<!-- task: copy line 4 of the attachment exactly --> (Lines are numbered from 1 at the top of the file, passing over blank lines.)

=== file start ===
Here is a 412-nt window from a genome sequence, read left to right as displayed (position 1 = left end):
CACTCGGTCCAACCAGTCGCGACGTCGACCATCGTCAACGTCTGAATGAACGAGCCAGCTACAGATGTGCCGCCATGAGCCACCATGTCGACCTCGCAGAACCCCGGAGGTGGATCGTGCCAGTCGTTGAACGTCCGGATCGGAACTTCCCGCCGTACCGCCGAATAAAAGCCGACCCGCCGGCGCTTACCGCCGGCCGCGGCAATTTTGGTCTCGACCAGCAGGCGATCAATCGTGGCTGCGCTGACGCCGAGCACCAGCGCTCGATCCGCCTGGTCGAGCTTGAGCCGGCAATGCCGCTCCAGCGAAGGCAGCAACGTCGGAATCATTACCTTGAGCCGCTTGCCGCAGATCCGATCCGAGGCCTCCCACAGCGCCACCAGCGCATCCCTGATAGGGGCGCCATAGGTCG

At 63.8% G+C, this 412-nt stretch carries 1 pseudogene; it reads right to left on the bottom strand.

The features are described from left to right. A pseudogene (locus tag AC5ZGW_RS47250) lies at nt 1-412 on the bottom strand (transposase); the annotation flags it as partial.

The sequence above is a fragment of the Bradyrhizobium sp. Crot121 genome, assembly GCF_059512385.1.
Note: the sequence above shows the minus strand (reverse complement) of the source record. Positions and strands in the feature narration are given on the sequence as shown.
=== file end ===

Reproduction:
The features are described from left to right. A pseudogene (locus tag AC5ZGW_RS47250) lies at nt 1-412 on the bottom strand (transposase); the annotation flags it as partial.